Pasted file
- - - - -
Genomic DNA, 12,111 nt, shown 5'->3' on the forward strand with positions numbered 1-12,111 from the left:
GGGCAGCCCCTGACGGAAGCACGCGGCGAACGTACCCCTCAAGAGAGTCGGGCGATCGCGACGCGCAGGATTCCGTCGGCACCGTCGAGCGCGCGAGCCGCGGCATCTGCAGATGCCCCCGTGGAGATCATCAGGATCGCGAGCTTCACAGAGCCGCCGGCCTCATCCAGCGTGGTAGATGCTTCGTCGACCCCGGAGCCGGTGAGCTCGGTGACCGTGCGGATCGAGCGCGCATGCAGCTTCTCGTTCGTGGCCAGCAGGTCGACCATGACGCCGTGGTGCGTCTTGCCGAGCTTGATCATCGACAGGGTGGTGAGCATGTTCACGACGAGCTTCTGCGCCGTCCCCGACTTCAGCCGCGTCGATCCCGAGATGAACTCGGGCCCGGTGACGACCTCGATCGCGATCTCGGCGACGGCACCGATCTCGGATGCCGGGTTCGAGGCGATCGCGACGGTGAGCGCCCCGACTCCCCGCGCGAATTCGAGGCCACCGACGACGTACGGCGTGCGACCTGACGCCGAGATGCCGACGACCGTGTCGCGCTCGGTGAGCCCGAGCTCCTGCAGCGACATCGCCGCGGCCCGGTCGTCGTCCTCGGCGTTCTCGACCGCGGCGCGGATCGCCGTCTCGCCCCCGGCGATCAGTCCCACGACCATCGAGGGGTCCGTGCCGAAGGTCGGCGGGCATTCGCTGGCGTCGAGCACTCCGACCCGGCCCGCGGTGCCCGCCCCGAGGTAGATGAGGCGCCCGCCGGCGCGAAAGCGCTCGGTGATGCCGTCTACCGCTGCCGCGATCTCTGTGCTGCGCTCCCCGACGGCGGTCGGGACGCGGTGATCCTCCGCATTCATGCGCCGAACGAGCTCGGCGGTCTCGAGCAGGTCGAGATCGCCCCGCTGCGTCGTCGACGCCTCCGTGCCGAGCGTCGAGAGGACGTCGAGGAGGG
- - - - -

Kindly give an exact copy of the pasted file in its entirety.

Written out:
Genomic DNA, 12,111 nt, shown 5'->3' on the forward strand with positions numbered 1-12,111 from the left:
GGGCAGCCCCTGACGGAAGCACGCGGCGAACGTACCCCTCAAGAGAGTCGGGCGATCGCGACGCGCAGGATTCCGTCGGCACCGTCGAGCGCGCGAGCCGCGGCATCTGCAGATGCCCCCGTGGAGATCATCAGGATCGCGAGCTTCACAGAGCCGCCGGCCTCATCCAGCGTGGTAGATGCTTCGTCGACCCCGGAGCCGGTGAGCTCGGTGACCGTGCGGATCGAGCGCGCATGCAGCTTCTCGTTCGTGGCCAGCAGGTCGACCATGACGCCGTGGTGCGTCTTGCCGAGCTTGATCATCGACAGGGTGGTGAGCATGTTCACGACGAGCTTCTGCGCCGTCCCCGACTTCAGCCGCGTCGATCCCGAGATGAACTCGGGCCCGGTGACGACCTCGATCGCGATCTCGGCGACGGCACCGATCTCGGATGCCGGGTTCGAGGCGATCGCGACGGTGAGCGCCCCGACTCCCCGCGCGAATTCGAGGCCACCGACGACGTACGGCGTGCGACCTGACGCCGAGATGCCGACGACCGTGTCGCGCTCGGTGAGCCCGAGCTCCTGCAGCGACATCGCCGCGGCCCGGTCGTCGTCCTCGGCGTTCTCGACCGCGGCGCGGATCGCCGTCTCGCCCCCGGCGATCAGTCCCACGACCATCGAGGGGTCCGTGCCGAAGGTCGGCGGGCATTCGCTGGCGTCGAGCACTCCGACCCGGCCCGCGGTGCCCGCCCCGAGGTAGATGAGGCGCCCGCCGGCGCGAAAGCGCTCGGTGATGCCGTCTACCGCTGCCGCGATCTCTGTGCTGCGCTCCCCGACGGCGGTCGGGACGCGGTGATCCTCCGCATTCATGCGCCGAACGAGCTCGGCGGTCTCGAGCAGGTCGAGATCGCCCCGCTGCGTCGTCGACGCCTCCGTGCCGAGCGTCGAGAGGACGTCGAGGAGGG